Saturday, 31 October 2015

Furrowed yellow brows

It's been a week of head-scratching and furrowed brows - yellow brows, specifically - looking for rare Phylloscopus warblers - ultimately successful in terms of seeing them, but a bit frustrating trying to photograph them! A report of a possible Hume's Yellow-browed Warbler in Weymouth yesterday, the rarer of a species pair with Yellow-browed Warbler, saw me heading there late morning. By the time I arrived the bird had already been identified as the commoner of the two by finder Joe Stockwell. A Hume's would have attracted considerable interest, but with so many Yellow-broweds around this autumn, no-one else seemed to have followed up the sighting. With no bird and no birders present, therefore, all I had to do was find it.
Yellow-browed Warbler (#233), Weymouth, 30th October - a washed out looking bird, you can see why Hume's was considered a possibility
Hume's Yellow-browed Warbler (#234), Durlston, 31st October - duller-grey green upperparts compared to Yellow-browed
I wandered up the Rodwell Trail, a wonderful green lung of Sycamores, sallows and brambles running through suburban Weymouth, and eventually heard the Yellow-browed calling about 100 yards from the original sighting. It had taken the best part of an hour to see it, and it took another couple to get some record shots for the photo yearlist.
The Weymouth Yellow-browed - note the double wing bar, pale feet and legs and pale base to the bill
The Durlston humei, note the single wing-bar... 
...and the dark bill, legs and feet - all indicative of Hume's
Today seemed like a case of Groundhog Day, with another late morning report of a Hume's at Durlston, scene of my mad dash for a Pallas's Warbler earlier in the week. The Hume's had been discovered by the finder of the Pallas's, Warren Clayton, clearly on a roll - or perhaps eating a roll as he was enjoying refreshments from Durlston Castle's restaurant balcony when he heard an unfamiliar call coming from the trees below.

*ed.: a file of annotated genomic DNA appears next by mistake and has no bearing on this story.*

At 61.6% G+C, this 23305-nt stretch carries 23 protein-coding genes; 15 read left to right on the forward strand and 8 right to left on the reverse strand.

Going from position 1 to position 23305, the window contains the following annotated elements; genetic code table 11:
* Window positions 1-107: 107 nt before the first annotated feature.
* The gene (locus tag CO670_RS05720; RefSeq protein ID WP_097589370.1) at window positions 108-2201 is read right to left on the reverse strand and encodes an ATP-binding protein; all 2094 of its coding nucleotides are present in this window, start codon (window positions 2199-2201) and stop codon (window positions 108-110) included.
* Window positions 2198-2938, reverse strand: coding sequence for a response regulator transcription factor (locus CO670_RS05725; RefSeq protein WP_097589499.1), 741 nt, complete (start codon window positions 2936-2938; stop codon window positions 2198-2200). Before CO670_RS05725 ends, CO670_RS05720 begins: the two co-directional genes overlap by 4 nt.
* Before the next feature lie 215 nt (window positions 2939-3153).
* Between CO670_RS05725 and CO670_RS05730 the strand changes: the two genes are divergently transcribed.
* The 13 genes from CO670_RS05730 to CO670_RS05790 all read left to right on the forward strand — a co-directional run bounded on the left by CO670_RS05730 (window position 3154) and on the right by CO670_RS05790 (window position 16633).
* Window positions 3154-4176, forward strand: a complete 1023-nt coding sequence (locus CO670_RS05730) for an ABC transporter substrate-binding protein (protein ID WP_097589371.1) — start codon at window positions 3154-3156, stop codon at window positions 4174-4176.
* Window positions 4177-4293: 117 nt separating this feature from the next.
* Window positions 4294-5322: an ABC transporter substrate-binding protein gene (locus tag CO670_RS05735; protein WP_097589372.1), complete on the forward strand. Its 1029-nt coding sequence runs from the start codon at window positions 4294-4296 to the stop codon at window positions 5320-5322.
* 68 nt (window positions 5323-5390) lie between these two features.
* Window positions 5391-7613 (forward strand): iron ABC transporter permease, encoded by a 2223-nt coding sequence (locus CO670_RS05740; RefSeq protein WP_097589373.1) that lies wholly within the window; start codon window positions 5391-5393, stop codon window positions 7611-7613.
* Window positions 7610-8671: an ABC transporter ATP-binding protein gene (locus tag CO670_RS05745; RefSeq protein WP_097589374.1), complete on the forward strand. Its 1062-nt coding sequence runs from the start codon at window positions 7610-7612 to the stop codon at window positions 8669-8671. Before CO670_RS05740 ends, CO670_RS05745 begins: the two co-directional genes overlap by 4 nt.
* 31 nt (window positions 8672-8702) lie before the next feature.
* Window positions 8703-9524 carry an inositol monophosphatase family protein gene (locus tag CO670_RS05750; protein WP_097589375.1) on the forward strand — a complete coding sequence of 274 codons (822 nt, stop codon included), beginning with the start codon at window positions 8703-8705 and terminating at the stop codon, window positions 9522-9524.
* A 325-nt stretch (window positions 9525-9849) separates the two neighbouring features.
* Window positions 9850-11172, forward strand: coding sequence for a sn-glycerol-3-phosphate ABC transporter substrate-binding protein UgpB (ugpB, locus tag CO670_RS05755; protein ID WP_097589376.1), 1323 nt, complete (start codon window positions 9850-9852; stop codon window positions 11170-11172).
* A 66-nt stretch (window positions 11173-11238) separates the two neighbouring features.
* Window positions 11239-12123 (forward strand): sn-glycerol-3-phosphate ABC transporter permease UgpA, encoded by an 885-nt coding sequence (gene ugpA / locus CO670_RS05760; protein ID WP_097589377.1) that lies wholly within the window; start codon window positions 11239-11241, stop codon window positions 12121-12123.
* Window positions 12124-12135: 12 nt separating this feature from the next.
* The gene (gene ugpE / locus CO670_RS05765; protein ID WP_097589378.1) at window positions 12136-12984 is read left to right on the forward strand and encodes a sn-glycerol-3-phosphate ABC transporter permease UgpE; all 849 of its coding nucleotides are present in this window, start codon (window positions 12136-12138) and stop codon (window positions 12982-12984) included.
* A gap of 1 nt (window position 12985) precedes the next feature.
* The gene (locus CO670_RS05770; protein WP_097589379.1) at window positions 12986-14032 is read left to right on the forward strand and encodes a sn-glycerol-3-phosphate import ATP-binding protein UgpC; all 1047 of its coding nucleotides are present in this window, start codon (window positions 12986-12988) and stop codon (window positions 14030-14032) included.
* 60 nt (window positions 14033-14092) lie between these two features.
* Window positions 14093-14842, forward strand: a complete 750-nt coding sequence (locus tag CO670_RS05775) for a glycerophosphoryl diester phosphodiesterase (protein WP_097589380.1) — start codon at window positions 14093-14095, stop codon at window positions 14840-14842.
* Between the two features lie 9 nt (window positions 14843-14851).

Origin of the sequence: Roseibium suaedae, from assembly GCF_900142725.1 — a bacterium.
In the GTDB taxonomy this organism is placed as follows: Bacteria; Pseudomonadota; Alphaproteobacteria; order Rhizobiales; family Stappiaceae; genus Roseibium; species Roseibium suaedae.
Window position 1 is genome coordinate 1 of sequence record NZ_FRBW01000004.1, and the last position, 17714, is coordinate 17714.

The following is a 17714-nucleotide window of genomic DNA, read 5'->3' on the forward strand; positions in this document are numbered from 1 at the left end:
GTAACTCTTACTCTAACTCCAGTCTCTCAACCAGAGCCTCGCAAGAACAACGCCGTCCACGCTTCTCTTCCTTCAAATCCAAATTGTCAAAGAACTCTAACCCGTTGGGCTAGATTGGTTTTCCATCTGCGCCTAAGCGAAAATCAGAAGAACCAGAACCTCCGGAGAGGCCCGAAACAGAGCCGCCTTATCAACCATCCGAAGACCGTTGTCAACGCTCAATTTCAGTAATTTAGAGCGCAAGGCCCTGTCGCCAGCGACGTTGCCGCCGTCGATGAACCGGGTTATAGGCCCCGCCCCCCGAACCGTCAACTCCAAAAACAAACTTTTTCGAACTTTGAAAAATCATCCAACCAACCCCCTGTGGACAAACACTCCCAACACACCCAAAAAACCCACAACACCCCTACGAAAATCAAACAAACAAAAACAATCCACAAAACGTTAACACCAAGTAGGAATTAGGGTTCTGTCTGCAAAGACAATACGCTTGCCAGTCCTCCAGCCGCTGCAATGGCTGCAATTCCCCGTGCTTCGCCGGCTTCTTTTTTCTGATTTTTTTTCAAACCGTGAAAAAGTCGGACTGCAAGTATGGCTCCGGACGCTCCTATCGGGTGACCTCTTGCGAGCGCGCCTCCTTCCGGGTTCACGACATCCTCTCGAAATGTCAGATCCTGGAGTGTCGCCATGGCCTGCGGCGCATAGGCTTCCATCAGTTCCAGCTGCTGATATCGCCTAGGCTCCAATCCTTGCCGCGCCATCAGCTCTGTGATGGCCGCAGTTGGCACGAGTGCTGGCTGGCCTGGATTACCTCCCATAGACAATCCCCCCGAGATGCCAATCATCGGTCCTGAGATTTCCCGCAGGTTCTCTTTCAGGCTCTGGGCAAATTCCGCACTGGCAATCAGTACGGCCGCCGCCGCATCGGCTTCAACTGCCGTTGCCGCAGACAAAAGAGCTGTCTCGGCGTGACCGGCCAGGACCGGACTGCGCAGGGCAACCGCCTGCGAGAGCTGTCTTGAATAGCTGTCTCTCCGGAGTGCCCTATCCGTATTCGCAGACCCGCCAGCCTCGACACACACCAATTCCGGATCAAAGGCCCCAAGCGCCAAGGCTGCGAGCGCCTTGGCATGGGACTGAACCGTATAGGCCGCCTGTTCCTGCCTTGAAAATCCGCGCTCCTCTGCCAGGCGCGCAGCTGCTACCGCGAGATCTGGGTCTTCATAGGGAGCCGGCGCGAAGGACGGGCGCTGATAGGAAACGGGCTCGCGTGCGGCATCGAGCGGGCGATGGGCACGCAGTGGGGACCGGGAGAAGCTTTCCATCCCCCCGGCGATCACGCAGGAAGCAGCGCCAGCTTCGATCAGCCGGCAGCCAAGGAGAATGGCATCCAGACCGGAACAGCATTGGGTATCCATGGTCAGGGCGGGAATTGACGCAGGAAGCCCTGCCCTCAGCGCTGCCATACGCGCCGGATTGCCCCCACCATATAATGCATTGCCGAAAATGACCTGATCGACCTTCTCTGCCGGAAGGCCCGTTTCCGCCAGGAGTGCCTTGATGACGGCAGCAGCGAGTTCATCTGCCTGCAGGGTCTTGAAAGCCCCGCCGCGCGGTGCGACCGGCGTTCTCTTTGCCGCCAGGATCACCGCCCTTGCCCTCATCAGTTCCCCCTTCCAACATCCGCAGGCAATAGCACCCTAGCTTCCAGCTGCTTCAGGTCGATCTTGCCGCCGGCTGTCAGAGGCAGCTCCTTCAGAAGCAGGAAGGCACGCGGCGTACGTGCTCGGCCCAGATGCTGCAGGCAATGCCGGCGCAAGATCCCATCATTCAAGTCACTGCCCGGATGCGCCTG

The Weymouth Yellow-browed - very clean white underparts - interesting how the 2nd wingbar on the median coverts is much more subdued in this photo than the one above. Both species show a hint of a crown stripe
Another view of the Weymouth Yellow-browed
I arrived at Durlston around midday to join Warren and Steve Smith looking forlornly down into a large area of trees and scrub which offered plenty of hiding places for a tiny central Asian vagrant. With no sign or sound of the bird for over an hour we feared for the worst, but a faint call encouraged us to stick around. The calls became more frequent and strident - certainly more strident and lower pitched than the Yellow-browed I was hearing the previous day - and after the best part of 3 hours we got our first view of a small pale bird flitting distantly through the vegetation. A short while later a more extended view provided a brief window of opportunity to get some record shots, enough at least to confirm the key features.

A shame the Hume's didn't show as well as this Chiffchaff at Durlston
Another massive Purbeck twitch: from left, Joe and Jol, resurrecting the Mitchell curse (they left before the Hume's reappeared); Warren, Durlston's top rare Phyllosc-finder this autumn (sorry Hamish); and Steve 'Birding Poole Harbour and Beyond' Smith, taking a break from 'beyond' to grace us with his presence
So while my week off has hardly been rarity-packed, seeing Pallas's, Yellow-browed and Hume's Yellow-browed Warblers in consecutive days is certainly not to be sniffed at. Finding them would have been even better - so well done Warren and Joe.
A nice Short-eared Owl in the fading light at Portland Bill on 30th October
House Sparrow with the Old Lower Light at Portland Bill


  1. Love the House Sparrow picture purely on its photographic quality - nice shot
    Lots of different birds joining the sparrows in NYC as the winter draws in.

  2. So, starting to want to be the first finder now...its a sipperley slope my friend.... ;-)